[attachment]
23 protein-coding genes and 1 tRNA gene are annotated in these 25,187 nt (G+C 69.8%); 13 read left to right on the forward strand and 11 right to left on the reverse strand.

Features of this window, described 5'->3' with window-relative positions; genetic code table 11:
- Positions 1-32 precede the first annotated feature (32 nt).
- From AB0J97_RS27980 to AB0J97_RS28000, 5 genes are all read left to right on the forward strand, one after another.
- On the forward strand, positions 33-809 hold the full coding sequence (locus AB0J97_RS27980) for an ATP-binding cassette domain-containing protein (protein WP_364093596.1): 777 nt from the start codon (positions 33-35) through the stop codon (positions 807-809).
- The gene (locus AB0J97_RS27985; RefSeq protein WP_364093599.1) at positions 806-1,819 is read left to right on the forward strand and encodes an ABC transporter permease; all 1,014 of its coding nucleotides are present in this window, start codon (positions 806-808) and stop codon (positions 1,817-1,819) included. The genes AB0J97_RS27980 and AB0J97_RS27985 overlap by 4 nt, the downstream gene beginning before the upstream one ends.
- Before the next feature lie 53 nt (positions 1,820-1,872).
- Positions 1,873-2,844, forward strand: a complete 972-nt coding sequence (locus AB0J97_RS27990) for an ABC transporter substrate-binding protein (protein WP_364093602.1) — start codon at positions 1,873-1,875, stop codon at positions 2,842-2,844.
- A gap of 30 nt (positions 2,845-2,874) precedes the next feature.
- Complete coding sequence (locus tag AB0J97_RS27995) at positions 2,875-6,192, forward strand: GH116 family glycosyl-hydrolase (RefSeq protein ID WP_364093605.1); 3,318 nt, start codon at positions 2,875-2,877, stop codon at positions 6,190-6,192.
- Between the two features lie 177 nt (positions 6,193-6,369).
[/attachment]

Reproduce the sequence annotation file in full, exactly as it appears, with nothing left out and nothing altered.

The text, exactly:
23 protein-coding genes and 1 tRNA gene are annotated in these 25,187 nt (G+C 69.8%); 13 read left to right on the forward strand and 11 right to left on the reverse strand.

Features of this window, described 5'->3' with window-relative positions; genetic code table 11:
- Positions 1-32 precede the first annotated feature (32 nt).
- From AB0J97_RS27980 to AB0J97_RS28000, 5 genes are all read left to right on the forward strand, one after another.
- On the forward strand, positions 33-809 hold the full coding sequence (locus AB0J97_RS27980) for an ATP-binding cassette domain-containing protein (protein WP_364093596.1): 777 nt from the start codon (positions 33-35) through the stop codon (positions 807-809).
- The gene (locus AB0J97_RS27985; RefSeq protein WP_364093599.1) at positions 806-1,819 is read left to right on the forward strand and encodes an ABC transporter permease; all 1,014 of its coding nucleotides are present in this window, start codon (positions 806-808) and stop codon (positions 1,817-1,819) included. The genes AB0J97_RS27980 and AB0J97_RS27985 overlap by 4 nt, the downstream gene beginning before the upstream one ends.
- Before the next feature lie 53 nt (positions 1,820-1,872).
- Positions 1,873-2,844, forward strand: a complete 972-nt coding sequence (locus AB0J97_RS27990) for an ABC transporter substrate-binding protein (protein WP_364093602.1) — start codon at positions 1,873-1,875, stop codon at positions 2,842-2,844.
- A gap of 30 nt (positions 2,845-2,874) precedes the next feature.
- Complete coding sequence (locus tag AB0J97_RS27995) at positions 2,875-6,192, forward strand: GH116 family glycosyl-hydrolase (RefSeq protein ID WP_364093605.1); 3,318 nt, start codon at positions 2,875-2,877, stop codon at positions 6,190-6,192.
- Between the two features lie 177 nt (positions 6,193-6,369).